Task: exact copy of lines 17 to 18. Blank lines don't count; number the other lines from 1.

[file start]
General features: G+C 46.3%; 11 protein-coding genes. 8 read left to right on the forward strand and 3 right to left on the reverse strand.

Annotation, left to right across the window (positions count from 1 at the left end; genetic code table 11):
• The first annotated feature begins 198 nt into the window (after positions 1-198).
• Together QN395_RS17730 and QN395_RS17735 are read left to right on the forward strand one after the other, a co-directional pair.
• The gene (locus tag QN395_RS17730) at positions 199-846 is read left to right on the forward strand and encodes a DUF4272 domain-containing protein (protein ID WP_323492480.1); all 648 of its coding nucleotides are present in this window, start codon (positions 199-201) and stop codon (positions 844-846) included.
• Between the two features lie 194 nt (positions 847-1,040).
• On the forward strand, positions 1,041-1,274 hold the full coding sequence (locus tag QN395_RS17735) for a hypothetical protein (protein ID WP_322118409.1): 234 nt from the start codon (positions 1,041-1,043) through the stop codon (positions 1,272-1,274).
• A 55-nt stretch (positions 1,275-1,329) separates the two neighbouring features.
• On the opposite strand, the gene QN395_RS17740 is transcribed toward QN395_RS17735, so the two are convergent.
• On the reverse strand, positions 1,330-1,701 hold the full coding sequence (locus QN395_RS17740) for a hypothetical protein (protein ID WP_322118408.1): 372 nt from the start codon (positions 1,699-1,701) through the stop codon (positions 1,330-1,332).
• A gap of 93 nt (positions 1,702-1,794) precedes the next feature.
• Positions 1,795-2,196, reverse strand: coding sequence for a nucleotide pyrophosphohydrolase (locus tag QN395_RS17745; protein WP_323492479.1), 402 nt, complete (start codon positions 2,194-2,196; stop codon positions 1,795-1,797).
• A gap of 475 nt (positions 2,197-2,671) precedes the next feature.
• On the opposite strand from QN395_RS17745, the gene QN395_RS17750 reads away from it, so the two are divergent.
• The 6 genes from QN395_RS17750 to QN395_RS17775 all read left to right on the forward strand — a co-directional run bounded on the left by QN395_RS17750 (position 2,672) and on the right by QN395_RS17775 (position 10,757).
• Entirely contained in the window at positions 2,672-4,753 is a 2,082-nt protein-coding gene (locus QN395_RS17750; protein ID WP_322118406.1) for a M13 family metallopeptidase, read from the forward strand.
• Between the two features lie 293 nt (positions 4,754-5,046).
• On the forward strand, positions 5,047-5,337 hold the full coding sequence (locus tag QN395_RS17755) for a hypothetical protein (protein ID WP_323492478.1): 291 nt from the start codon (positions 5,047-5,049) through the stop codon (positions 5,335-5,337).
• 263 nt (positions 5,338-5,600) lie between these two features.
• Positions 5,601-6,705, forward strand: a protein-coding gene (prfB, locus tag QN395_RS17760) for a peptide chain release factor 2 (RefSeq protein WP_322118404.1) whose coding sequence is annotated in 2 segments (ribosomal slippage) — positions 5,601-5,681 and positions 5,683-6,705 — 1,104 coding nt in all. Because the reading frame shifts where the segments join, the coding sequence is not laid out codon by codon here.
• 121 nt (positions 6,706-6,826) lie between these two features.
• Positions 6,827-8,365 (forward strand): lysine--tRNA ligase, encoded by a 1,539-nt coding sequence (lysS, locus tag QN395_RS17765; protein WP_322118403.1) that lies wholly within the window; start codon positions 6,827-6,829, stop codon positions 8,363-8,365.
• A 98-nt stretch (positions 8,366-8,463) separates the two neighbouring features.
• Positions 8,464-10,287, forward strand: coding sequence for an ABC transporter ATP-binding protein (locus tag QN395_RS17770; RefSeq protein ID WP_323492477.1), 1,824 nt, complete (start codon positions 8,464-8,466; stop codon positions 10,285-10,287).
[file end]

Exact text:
• Between the two features lie 293 nt (positions 4,754-5,046).
• On the forward strand, positions 5,047-5,337 hold the full coding sequence (locus tag QN395_RS17755) for a hypothetical protein (protein ID WP_323492478.1): 291 nt from the start codon (positions 5,047-5,049) through the stop codon (positions 5,335-5,337).